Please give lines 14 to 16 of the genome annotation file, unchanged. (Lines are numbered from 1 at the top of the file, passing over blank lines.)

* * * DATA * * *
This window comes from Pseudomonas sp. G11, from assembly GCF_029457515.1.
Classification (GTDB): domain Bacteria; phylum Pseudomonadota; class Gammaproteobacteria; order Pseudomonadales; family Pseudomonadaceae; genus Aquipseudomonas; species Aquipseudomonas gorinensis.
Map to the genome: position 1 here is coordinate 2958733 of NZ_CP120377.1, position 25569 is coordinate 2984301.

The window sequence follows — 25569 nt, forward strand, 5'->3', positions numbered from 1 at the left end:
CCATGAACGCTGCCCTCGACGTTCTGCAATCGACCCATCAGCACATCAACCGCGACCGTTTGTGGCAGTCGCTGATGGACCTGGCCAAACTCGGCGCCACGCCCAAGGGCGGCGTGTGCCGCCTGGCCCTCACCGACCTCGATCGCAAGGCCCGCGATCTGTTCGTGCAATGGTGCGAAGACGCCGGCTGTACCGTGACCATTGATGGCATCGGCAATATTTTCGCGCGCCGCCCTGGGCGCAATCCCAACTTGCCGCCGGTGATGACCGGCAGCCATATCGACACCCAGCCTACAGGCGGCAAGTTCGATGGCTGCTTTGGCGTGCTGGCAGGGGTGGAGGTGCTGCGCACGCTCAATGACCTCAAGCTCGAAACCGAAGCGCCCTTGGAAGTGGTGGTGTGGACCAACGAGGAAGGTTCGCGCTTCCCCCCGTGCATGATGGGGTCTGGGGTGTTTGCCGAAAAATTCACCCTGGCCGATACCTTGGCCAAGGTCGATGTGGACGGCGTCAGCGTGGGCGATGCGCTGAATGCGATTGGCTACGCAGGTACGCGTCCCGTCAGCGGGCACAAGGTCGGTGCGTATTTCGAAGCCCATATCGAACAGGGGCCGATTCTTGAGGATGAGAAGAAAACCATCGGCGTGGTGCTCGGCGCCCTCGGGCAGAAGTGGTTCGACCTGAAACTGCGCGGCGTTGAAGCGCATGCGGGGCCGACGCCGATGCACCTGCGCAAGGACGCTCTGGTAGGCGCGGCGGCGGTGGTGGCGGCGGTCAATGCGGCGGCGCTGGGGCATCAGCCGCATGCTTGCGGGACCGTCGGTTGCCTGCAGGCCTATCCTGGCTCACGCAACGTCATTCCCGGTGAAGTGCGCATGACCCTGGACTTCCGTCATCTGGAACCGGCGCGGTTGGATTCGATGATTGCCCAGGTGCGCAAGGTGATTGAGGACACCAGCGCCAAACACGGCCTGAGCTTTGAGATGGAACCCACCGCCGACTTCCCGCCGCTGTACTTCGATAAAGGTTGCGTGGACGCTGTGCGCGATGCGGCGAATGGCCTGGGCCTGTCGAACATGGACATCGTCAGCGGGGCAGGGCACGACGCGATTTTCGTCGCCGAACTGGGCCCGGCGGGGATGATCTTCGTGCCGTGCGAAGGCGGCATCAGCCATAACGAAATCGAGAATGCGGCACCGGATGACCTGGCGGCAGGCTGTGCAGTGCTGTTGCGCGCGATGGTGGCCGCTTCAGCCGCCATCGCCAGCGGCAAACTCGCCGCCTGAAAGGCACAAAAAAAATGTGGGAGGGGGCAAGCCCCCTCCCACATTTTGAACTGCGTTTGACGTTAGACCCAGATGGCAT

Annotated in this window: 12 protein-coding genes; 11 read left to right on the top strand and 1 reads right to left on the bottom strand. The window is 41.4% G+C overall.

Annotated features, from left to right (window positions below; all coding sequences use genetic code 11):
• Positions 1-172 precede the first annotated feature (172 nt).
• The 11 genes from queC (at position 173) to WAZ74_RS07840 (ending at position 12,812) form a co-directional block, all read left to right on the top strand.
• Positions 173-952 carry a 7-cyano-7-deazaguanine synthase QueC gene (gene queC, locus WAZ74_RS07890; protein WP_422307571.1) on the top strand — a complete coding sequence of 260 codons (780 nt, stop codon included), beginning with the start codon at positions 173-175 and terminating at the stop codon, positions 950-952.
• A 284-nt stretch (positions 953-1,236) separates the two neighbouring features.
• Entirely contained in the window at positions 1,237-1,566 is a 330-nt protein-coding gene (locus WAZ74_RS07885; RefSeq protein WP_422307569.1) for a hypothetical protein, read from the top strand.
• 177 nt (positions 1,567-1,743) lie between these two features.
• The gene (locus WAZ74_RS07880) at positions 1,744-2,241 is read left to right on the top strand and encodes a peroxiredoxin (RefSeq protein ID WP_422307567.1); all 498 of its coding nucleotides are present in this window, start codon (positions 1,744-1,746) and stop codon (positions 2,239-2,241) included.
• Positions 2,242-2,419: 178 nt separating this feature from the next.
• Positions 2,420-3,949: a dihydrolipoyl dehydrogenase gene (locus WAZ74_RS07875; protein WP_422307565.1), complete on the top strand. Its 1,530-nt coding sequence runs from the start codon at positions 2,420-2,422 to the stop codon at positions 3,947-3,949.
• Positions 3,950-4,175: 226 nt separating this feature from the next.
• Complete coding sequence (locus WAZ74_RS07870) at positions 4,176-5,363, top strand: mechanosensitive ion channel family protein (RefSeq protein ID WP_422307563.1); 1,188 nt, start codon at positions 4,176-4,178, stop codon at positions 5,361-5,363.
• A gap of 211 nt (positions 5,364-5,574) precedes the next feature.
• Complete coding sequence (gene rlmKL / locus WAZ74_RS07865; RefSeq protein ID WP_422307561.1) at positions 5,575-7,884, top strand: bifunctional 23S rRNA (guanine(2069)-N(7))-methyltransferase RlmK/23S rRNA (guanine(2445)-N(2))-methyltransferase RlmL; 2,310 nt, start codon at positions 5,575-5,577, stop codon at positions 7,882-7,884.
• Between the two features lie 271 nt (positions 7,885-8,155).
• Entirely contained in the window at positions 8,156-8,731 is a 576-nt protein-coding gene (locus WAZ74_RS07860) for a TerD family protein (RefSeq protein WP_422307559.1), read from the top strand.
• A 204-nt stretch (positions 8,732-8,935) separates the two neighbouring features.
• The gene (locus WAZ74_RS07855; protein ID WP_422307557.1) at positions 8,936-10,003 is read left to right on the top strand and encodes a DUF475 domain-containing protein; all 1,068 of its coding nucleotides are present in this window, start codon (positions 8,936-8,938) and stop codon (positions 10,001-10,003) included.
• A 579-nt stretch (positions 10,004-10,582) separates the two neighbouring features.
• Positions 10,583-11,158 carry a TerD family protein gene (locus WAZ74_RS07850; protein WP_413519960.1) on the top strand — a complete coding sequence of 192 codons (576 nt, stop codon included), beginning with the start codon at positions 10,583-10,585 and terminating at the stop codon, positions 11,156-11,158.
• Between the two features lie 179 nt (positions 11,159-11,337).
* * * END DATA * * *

• The gene (locus WAZ74_RS07880) at positions 1,744-2,241 is read left to right on the top strand and encodes a peroxiredoxin (RefSeq protein ID WP_422307567.1); all 498 of its coding nucleotides are present in this window, start codon (positions 1,744-1,746) and stop codon (positions 2,239-2,241) included.
• Positions 2,242-2,419: 178 nt separating this feature from the next.
• Positions 2,420-3,949: a dihydrolipoyl dehydrogenase gene (locus WAZ74_RS07875; protein WP_422307565.1), complete on the top strand. Its 1,530-nt coding sequence runs from the start codon at positions 2,420-2,422 to the stop codon at positions 3,947-3,949.